Mastercard and IBM have founded a company with a very narrow goal: to help organizations scramble their data to thwart hackers and comply with Europe's General Data Protection Regulation.
They established Truata in Ireland as a trust to provide a new standard in data hosting and anonymization conceived by Mastercard that will help businesses build a security layer using methods only they know. The process falls in line with pseudonymization, another process under GDPR in which businesses handling European consumer data would never keep all of the personal or payment credential data for one person in one place. Rather, parts of it would be stored in different silos on a network.
"Data anonymization ensures that data can never be attributed to a specific individual," said Truata CEO Felix Marx, who recently served as executive vice president of services in Asia-Pacific for Mastercard.
The European Union has set May 25 as the deadline for GDPR compliance. Any company that deals with European customers has to comply with GDPR or risk hefty fines. The foundation of the regulation rests on the European Union's contention that consumers "own" their data, not the companies in possession of it. The regulation affects any company that handles payments or personal information.
Truata's process for anonymization starts with the data-driven business client "de-identifying" the data using a methodology known only to them. That data is transferred to Truata, where any remaining identifiers are removed and replaced with a token.
That data is transferred to Truata's data vault, where the token is replaced with another token known only to Truata. The data is then used to perform analysis for each customer, Marx said.
It's a deep security process that includes measures like "noise" and "perturbing data" techniques that are well known to data scientists and essentially replace portions of actual data content through a statistical process. It preserves the analytical value of the data, while preventing the ability to convert it back to its original form.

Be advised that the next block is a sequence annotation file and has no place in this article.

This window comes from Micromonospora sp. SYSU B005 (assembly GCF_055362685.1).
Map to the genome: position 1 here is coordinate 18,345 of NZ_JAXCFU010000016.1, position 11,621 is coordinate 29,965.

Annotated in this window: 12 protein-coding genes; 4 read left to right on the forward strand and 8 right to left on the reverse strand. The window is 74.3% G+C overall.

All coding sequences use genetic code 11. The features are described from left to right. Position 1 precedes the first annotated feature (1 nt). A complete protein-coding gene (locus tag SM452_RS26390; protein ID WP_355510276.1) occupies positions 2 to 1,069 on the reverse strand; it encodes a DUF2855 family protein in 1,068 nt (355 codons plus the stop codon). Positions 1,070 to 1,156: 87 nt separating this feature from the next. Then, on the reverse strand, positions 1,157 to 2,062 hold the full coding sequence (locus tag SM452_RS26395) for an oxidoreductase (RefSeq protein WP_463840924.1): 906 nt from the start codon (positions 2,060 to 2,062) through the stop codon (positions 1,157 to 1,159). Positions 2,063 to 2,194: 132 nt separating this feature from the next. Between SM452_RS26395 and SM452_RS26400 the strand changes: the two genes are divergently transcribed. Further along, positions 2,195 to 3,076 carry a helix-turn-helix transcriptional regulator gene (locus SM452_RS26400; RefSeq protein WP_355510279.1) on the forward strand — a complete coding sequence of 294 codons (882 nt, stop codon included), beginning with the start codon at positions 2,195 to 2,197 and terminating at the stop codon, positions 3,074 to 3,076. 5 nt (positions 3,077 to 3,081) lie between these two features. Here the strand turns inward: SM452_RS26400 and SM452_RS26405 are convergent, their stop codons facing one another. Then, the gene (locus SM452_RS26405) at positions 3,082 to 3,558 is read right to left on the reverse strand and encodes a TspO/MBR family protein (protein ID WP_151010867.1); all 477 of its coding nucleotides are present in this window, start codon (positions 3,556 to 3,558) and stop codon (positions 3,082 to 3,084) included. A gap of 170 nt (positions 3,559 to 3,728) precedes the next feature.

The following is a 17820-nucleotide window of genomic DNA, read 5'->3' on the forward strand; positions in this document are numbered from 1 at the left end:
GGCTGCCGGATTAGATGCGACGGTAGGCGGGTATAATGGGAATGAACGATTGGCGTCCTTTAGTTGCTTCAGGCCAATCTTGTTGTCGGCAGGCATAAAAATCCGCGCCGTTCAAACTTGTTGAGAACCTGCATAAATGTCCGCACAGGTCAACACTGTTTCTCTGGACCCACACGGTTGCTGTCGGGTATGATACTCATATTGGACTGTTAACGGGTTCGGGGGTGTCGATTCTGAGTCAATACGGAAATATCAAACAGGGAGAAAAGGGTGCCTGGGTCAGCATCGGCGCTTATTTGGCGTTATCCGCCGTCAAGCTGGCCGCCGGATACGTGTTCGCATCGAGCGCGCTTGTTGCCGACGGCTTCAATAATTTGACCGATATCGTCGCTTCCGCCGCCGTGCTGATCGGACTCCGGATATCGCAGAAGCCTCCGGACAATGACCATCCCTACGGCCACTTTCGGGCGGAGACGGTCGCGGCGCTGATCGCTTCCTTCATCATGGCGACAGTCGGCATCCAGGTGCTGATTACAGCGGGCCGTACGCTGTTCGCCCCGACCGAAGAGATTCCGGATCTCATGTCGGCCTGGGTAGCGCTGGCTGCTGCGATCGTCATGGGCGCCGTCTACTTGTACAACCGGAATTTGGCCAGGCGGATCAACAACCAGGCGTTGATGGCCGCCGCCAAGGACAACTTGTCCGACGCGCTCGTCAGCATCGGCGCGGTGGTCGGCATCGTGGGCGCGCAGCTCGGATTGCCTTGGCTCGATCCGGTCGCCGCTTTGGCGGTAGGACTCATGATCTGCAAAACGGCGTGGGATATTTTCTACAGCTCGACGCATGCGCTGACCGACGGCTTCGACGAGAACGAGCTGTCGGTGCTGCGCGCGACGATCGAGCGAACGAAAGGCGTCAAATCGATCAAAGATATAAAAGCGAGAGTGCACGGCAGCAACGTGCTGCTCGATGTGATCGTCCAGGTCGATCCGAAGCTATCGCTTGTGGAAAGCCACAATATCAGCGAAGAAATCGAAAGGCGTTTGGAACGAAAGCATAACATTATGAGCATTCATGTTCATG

Because GDPR requires businesses to secure data in certain ways, as well as honor the premise that a European consumer has the only say over whether it can be used for any other marketing or sales purposes, many observers feel the European Union regulation could ultimately prevent major data breaches.
"GDPR will undoubtedly lead to data protection that reduces the incidence of big breaches, even in the U.S.," said Al Pascual, research director and head of fraud and security for Javelin Strategy & Research. "Consider that the many, if not most, medium to large enterprises do business in Europe."
Though not all of these businesses will take the same steps, anonymizing and pseudonmynizing sensitive customer data will frustrate criminals, driving a shift in their behavior, Pascual said.
"Other data will still be at risk, including intellectual property and business financial data, meaning we can expect ransomware to continue, if not increase," he added. "Criminals are going to look for ways to get paid and if they can't compromise and sell it to misuse personal identifiable information, they are going to pile it into other schemes."
In the past month, Truata and IBM began providing cloud, analytics and cognitive computing capabilities to data protection measures Truata will develop with clients.
"The GDPR sets a new standard for data privacy," Truata's Marx said. "Our conversations with regulators, potential customers and other entities impacted by GDPR have shown that when it comes to analytics and the need to have compliance with the GDPR, many organizations have not yet started to consider the need for anonymized data."
Indeed, Smart Insights reported that only 6% of companies it surveyed said they were fully prepared, while 21% indicated they were close, but nearly 50% said they were aware of the looming deadline but hadn't started compliance work yet.
Truata is working to close that gap dramatically in the next several weeks.
"Organizations need to be more proactive in the way they manage all of their personal data — employee, customer and proprietary — to ensure they remain compliant with GDPR," Marx said.
Many organizations have underestimated the measures that will be required to comply, Marx added. "Consent management solutions, designated data privacy officers, special controls on data access, and new legal bases for use of data will all change the way they manage and use data," he said.
Regardless of which companies are prepared to comply or not, the GDPR brings on a significant change in how payments companies will handle European consumer data.
"Of course, there will still be a long tail of smaller U.S. businesses that won't take the same steps to protect customer data because they don't do business overseas," Javelin's Pascual said. "It's simply, they don't care about complying, which will make them more attractive targets in this post-GDPR future."
Currently, a U.S. credit card processor who has locked down and protected a consumer's payment card and personal data would essentially be able to store that data forever.
Under GDPR, a European consumer could request that it be stored only for future payment reference for a period of time, or be taken off the database completely. The data could not be used for any other purpose without consent.